If nothing else it could prove that the opening summarizes much of what follows: Cooper is confident and determined, but his lack of comprehension leads to his undoing.
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Re: Theories & Speculation

Postby krishnanspace » Fri Nov 30, 2018 3:06 am

This guy has a theory that I subscribe to:
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Re: Theories & Speculation

Postby Cappy » Fri Nov 30, 2018 7:19 am

Mr. Strawberry wrote:When Cooper is sitting with the Giant and suddenly vanishes, he does so in the same manner as Laura's body. Since her body's sudden disappearance from the shore seems to be a result of Cooper's attempt to rewrite history, does this mean that his disappearance stems from the same?

Immediately after stating that he understands, he must have resolved to carry out a particular action in the future. With that future event "now occurring", things change and Cooper does not end up sitting here at this moment, thus his sudden disappearance. This doesn't really provide any answers though, instead it just creates more questions.


Wow, I had never even thought about that -- the disappearing visual effect on Cooper during that scene is the same as the effect on Laura's corpse in ep. 17. There's also that weird sound (phonograph malfunctioning..?) that plays before Laura disappears in the woods, which is also mentioned by the Giant in ep. 1 ("listen to the sounds").

My guess is that Cooper went to the White Lodge (or "the Fireman's House") with Laura at the end of ep. 17. She was shot back at Earth as some golden orb (a process that might make most persons scream), and Cooper sort of just disappears as he has changed the past events that brought him here to begin with.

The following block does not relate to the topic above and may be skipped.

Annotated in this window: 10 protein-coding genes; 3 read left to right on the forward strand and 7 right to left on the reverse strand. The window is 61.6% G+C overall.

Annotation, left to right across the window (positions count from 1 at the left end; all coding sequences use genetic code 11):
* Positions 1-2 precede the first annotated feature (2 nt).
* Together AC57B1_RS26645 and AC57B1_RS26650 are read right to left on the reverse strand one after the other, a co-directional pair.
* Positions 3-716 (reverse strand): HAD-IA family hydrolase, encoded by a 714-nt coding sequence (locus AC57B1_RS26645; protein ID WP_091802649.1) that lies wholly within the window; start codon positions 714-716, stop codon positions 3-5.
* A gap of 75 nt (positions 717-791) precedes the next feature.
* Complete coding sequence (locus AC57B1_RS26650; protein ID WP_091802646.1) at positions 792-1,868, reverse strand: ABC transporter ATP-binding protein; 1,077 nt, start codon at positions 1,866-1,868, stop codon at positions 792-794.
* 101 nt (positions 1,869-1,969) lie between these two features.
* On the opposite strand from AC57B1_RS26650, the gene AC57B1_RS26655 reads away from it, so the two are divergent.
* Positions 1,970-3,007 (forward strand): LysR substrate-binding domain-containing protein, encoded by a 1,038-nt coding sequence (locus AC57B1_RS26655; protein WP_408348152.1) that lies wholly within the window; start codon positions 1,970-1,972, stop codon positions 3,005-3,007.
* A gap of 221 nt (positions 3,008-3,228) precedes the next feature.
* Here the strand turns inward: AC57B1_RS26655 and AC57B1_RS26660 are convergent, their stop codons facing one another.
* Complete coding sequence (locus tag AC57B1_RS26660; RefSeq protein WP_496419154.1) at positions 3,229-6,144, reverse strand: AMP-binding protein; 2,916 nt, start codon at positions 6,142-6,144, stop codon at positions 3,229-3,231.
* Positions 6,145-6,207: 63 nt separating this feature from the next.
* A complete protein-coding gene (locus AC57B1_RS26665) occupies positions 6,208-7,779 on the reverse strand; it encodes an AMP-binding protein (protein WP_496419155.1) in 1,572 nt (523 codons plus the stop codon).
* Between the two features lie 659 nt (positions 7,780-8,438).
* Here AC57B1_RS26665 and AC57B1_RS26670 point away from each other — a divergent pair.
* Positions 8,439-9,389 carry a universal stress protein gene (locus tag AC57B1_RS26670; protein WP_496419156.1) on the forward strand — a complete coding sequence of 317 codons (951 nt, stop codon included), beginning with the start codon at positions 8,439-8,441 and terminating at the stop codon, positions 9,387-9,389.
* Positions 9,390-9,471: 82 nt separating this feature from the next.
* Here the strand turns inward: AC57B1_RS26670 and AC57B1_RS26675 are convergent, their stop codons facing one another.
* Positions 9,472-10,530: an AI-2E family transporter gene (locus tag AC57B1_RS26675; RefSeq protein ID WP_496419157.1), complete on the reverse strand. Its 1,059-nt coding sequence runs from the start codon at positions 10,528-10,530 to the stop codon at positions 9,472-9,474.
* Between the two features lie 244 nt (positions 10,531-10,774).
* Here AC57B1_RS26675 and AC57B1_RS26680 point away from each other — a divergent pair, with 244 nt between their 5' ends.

Although that would beg the question, how did Cooper know how to find the White Lodge, and what compelled him to ever bring Laura there in the first place? Maybe he absorbed the coordinates and other information from the destroyed Mr. C, but I can't help but wonder what the hell he was attempting to accomplish here (or in most of ep. 18 for that matter).
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Re: Theories & Speculation

Postby mtwentz » Fri Nov 30, 2018 9:54 am

Well in Frost's book Cooper still goes to Twin Peaks even thy the timeline has been changed. So Cooper did not necessarily disappear because he never went to Twin Peaks. Still, it's ffod for thought.
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LateReg
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Re: Theories & Speculation

Postby LateReg » Fri Nov 30, 2018 10:51 am

Cappy wrote:
Mr. Strawberry wrote:When Cooper is sitting with the Giant and suddenly vanishes, he does so in the same manner as Laura's body. Since her body's sudden disappearance from the shore seems to be a result of Cooper's attempt to rewrite history, does this mean that his disappearance stems from the same?

Immediately after stating that he understands, he must have resolved to carry out a particular action in the future. With that future event "now occurring", things change and Cooper does not end up sitting here at this moment, thus his sudden disappearance. This doesn't really provide any answers though, instead it just creates more questions.